Washington (AP) - No matter how people remember President Bush's time in office, let there be no doubt about how he wants to end it: gracefully.
Never mind that Democrat Barack Obama spent all that time deriding Bush for "failed policies," or mocking him for hiding in an "undisclosed location" because he was too unpopular to show up with his party's own candidate, John McCain. This is transition time. Outgoing presidents support the new guy.
And on that front, Bush is going well beyond the minimum. He has embraced the role of statesman with such gusto that it has been hard to miss.
The result is that Bush's last image at the White House will be one of a magnanimous leader. Whether it will improve his legacy is another matter.
"This has been a very good moment late in his presidency, and, I think it's fair to say, much appreciated by the nation," said Cal Jillson, a political science professor at Southern Methodist University, the home of Bush's planned presidential library.
On Monday at the White House, Bush warmly welcomed Obama, whose dominant win last week was largely seen as a referendum on the Bush years.
The two leaders spent more than an hour discussing domestic and foreign policy in the Oval Office. And then Bush gave Obama a personal tour all around.
The world saw video images that were replayed all day and night: Bush and first lady Laura Bush greeting Obama and his wife, Michelle, as if they were old friends; Bush strolling with the president-elect along the famous Colonnade adjacent to the Rose Garden, both men waving and smiling.
Translation: Smooth transition.
The scene was the latest in a flurry of moves by Bush, all designed to show he is serious about making Obama's start a success on Jan. 20.
Mere hours after Obama handily ended eight years of Republican rule, Bush commended Americans for making history. "They chose a president whose journey represents a triumph of the American story -- a testament to hard work, optimism and faith in the enduring promise of our nation," Bush said.
If that effusiveness wasn't enough, he called Obama's win an inspiring moment and said it will be a "stirring sight" when the whole Obama family arrives.
Then Bush called together about 1,000 employees on the South Lawn and told them to embrace the transition earnestly. This could have been handled in a press release, or even an internal memo to staff. Instead, it was a big, showy expression of support for Obama, with Bush's Cabinet standing behind him.
"The peaceful transfer of power is one of the hallmarks of a true democracy," Bush said. "And ensuring that this transition is as smooth as possible is a priority for the rest of my presidency."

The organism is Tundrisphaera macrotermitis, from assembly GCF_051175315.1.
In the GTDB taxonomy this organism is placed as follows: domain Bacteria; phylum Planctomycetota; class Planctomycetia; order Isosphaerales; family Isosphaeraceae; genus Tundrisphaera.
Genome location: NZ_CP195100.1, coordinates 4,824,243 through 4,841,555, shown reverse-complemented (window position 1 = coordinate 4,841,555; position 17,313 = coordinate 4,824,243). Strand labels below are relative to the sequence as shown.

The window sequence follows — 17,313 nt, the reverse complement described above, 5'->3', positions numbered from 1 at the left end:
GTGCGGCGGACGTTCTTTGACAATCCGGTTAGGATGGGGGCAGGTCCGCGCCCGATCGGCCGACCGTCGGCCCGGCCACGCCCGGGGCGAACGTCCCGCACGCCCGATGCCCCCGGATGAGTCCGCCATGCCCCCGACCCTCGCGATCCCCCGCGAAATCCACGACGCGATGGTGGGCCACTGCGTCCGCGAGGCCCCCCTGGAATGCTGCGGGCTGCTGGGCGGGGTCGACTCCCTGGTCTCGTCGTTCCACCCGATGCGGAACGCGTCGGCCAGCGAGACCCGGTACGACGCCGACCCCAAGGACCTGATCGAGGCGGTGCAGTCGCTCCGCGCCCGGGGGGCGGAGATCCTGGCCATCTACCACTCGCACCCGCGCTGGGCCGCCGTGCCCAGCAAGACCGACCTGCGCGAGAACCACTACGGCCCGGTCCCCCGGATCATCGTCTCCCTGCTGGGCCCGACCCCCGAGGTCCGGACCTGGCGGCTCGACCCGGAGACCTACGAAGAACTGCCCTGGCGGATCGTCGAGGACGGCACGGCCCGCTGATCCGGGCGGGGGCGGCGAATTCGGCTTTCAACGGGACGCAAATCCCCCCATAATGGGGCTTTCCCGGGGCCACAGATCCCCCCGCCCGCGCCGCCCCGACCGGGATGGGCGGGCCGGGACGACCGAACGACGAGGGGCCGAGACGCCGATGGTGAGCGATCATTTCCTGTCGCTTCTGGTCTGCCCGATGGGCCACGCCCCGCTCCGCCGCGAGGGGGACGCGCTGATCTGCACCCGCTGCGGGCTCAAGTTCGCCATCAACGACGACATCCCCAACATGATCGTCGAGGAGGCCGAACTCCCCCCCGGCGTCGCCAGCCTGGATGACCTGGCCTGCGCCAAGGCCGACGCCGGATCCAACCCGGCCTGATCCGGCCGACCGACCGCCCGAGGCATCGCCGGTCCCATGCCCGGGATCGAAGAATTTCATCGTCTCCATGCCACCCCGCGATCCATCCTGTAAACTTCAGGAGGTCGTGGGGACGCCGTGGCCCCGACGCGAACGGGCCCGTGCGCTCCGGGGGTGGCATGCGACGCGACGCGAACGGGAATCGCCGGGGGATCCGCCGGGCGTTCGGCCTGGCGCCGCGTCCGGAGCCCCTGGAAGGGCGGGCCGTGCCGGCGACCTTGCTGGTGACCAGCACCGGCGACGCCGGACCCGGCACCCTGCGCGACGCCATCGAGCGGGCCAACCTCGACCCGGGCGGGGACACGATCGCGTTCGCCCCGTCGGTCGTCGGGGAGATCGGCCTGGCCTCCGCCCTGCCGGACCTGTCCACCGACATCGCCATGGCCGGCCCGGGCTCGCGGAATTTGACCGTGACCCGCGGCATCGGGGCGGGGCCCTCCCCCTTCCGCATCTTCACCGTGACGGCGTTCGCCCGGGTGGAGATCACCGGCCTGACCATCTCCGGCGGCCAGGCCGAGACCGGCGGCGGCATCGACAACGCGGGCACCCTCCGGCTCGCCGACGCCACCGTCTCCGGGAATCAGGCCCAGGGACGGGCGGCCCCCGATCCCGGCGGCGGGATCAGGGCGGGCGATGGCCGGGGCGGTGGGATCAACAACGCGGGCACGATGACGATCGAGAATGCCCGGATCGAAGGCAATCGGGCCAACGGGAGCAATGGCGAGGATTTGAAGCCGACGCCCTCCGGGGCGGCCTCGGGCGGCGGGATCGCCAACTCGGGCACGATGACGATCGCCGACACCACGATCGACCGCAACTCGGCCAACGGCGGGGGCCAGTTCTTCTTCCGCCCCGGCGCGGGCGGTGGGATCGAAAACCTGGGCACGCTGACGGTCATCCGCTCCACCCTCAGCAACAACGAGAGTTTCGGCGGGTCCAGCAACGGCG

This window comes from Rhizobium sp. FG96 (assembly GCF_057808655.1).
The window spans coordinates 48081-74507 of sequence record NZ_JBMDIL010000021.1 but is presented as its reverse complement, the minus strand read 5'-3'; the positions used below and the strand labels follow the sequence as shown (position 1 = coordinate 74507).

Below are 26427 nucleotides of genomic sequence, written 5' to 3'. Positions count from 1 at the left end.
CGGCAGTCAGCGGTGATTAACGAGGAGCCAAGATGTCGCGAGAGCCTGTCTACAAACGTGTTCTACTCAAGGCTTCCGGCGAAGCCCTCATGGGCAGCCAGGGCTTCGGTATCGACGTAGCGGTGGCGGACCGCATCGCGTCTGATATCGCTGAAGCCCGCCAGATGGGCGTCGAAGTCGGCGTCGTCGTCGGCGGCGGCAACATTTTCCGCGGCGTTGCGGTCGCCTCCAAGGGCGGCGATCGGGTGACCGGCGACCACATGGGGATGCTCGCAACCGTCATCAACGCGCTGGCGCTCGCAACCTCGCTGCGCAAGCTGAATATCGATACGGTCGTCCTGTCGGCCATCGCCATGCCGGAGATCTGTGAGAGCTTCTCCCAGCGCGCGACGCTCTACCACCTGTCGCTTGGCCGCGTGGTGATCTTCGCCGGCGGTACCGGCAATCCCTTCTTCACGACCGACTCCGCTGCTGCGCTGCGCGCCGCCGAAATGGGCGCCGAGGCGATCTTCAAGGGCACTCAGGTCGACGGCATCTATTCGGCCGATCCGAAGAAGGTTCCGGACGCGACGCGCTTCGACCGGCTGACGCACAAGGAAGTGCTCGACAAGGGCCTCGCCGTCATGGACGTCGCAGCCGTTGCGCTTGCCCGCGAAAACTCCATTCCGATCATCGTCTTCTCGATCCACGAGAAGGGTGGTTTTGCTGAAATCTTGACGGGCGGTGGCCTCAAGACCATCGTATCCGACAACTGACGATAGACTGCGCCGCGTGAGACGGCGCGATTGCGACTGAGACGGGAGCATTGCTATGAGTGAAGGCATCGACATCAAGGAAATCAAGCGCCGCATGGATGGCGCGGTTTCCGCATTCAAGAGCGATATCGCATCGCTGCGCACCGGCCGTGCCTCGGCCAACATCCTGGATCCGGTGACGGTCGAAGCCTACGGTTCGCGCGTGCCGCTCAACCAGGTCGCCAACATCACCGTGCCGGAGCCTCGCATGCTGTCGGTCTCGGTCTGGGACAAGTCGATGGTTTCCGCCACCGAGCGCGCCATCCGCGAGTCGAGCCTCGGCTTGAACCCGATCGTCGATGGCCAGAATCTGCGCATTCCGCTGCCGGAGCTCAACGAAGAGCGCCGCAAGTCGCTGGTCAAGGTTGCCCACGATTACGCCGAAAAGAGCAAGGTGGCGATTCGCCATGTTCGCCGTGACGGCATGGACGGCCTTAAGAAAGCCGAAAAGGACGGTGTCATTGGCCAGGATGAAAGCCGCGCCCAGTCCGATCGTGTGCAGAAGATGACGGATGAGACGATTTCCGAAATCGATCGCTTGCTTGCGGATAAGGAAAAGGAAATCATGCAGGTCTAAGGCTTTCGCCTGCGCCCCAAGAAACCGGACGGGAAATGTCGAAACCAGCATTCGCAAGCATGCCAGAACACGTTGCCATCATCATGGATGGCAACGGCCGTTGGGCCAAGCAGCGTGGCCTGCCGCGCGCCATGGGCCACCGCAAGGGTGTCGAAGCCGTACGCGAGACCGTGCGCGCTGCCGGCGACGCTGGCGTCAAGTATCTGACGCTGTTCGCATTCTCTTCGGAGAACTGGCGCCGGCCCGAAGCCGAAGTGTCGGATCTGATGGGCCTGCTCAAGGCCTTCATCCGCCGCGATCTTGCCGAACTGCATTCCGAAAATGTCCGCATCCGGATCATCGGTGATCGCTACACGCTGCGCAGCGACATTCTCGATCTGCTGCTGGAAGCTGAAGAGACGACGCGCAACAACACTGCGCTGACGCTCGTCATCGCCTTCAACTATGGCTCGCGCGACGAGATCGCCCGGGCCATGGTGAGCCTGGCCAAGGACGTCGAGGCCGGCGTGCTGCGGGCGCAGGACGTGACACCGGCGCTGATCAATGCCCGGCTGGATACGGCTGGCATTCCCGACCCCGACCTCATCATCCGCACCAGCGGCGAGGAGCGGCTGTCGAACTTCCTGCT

In case anyone missed the point, Bush underscored it in his Saturday radio address. He pledged an "unprecedented effort" to help Obama take power.
Obama's team is noticing. "So far, cooperation has been excellent," said transition chief John Podesta, a veteran of Bill Clinton's White House.
It was Bush's father, the 41st president, who bitterly lost to Clinton in 1992. But George H.W. Bush ordered his top aides to cooperate with Clinton's transition team. He was quoted at the time as saying, "Let us all finish the job with the same class with which we served."
Echoes of that comment can be found in nearly ever statement his son has made since Obama won election one week ago.
"I think grace is a very good word for the way Bush is responding. And I'd say there's a little bit of the fact that there's a Bush 41 and a Bush 43," said Stephen Hess, a senior fellow emeritus at The Brookings Institution and the author of a new book about presidential transitions.
"There is now a presidency stamped in their DNA," Hess said. "There is a very exclusive club of people who have been president, and they know they may be called on if there's a crisis. They even somehow bond with other former presidents with whom they were not particularly friendly."
The former President Bush and Clinton, in fact, have become friends and successful humanitarian partners. The two have raised millions of dollars for victims of hurricanes in the United States and an Asian tsunami.
Back in the day when Clinton was president-elect, he deferred to Bush 41 and said, "America has only one president at a time." The line sounds familiar: Obama has been saying the same thing about the current President Bush.
Presidents take transitions seriously because they know the world is watching. The goal is to show that the same petty politics that can define an election will not undermine the transfer of power in a democracy.
In other words, statesmanship is expected.
What's more, Bush has indicated he takes this transition particularly seriously because the nation is in such precarious times. Obama does not inherit a decision about how to spend a budget surplus. Instead, his government will face red ink, an economy in shambles and wars ongoing in Iraq and Afghanistan.
"In calmer times, presidents incoming and outgoing have allowed their emotions to run more freely, to show some displeasure and tension," Jillson said. "Bush is aware enough to know that the times don't permit that."
All this doesn't just help Obama. Bush's cooperative approach could serve him well, too. It puts him on the right side of public sentiment.
Ending a tumultuous second term on a positive note certainly can't hurt his standing as he returns to private life.
But it won't be enough to alter Bush's legacy, said Hess, who worked in the Eisenhower and Nixon administrations and advised presidents Ford and Carter.
"The encyclopedia is still going to read: `George W. Bush, 43rd president of the United States, who created a war in Iraq' or `who let the country be flooded by Katrina,'" Hess said. "It's not going to be, `George W. Bush, who left the office gracefully.'"
EDITOR'S NOTE -- Ben Feller covers the White House for The Associated Press.